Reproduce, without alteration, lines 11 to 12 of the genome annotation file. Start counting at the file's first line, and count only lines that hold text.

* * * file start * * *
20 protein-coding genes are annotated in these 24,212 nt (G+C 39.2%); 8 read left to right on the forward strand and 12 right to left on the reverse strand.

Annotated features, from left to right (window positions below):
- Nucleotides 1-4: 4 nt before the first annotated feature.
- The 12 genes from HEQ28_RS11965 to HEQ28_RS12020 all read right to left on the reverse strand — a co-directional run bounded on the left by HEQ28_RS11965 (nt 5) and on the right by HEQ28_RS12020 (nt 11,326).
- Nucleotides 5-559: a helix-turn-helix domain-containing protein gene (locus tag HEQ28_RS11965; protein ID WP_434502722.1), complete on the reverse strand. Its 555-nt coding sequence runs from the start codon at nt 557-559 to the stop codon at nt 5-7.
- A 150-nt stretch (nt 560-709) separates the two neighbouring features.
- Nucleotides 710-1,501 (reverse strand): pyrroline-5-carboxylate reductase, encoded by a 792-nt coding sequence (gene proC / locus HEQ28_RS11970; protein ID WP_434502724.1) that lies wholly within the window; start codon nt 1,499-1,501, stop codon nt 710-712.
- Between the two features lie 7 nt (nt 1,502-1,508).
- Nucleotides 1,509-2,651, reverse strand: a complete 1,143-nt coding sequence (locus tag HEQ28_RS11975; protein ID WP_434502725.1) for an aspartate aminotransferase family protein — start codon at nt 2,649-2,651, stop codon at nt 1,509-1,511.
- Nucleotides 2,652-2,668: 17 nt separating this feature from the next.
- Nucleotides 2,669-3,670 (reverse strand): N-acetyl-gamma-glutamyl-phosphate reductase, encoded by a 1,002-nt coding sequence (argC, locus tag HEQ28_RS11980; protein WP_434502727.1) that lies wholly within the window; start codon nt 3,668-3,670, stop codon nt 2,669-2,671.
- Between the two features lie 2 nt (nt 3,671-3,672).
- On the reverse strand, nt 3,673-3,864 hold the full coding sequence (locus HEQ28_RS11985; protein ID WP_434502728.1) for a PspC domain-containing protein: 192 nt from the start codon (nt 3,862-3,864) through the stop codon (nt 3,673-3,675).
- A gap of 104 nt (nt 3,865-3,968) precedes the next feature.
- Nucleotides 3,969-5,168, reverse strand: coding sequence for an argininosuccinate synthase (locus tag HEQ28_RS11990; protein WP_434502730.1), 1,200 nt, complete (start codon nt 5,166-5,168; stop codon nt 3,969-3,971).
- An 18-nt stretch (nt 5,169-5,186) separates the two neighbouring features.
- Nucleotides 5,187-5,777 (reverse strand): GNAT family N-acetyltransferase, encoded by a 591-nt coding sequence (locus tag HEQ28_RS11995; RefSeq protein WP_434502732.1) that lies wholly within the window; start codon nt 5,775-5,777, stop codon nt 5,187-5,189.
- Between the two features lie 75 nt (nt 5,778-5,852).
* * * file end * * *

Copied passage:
- Nucleotides 2,669-3,670 (reverse strand): N-acetyl-gamma-glutamyl-phosphate reductase, encoded by a 1,002-nt coding sequence (argC, locus tag HEQ28_RS11980; protein WP_434502727.1) that lies wholly within the window; start codon nt 3,668-3,670, stop codon nt 2,669-2,671.
- Between the two features lie 2 nt (nt 3,671-3,672).